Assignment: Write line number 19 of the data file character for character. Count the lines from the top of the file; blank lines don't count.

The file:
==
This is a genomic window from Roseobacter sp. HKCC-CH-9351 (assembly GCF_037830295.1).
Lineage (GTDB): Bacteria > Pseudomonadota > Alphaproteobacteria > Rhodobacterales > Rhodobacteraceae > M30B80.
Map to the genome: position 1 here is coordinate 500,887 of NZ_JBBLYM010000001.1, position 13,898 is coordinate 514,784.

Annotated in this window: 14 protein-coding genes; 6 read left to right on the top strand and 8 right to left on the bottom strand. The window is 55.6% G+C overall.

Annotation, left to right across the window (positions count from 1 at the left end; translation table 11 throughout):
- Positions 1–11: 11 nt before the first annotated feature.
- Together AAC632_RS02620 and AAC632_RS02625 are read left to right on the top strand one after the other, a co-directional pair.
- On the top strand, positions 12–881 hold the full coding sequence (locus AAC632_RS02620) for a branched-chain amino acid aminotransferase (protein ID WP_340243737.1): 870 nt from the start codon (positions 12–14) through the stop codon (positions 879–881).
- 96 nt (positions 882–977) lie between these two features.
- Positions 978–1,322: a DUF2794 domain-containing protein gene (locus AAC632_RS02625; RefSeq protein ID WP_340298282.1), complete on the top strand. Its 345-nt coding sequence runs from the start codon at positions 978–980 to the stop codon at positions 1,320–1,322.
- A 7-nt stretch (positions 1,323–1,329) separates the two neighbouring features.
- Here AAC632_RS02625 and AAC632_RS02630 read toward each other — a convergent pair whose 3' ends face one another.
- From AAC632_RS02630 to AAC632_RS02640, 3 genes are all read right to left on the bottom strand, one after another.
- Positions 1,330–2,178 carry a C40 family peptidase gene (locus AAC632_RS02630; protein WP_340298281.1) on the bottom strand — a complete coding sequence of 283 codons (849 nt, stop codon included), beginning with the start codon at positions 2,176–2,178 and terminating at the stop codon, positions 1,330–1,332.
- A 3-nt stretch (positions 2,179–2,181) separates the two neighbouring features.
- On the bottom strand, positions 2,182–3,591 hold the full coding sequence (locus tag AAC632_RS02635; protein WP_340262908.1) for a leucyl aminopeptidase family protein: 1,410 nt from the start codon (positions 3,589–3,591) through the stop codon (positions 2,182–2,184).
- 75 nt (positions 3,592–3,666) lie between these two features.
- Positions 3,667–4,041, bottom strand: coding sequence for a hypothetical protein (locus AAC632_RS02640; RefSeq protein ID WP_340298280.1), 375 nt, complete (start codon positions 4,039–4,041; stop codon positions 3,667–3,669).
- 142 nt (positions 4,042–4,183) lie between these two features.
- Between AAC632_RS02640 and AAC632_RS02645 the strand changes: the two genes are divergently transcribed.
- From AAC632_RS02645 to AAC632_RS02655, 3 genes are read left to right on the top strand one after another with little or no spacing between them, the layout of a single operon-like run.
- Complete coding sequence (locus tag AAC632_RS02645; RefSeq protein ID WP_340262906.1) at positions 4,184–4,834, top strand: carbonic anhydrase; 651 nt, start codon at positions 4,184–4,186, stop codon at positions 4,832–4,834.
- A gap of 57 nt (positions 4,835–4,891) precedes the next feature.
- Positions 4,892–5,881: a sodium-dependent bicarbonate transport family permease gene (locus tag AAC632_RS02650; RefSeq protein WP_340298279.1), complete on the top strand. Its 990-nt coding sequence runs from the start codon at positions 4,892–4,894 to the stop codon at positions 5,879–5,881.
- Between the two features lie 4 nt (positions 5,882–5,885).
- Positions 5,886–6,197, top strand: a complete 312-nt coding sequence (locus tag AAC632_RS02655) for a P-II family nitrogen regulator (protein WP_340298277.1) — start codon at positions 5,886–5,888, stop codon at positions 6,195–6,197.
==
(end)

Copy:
- 142 nt (positions 4,042–4,183) lie between these two features.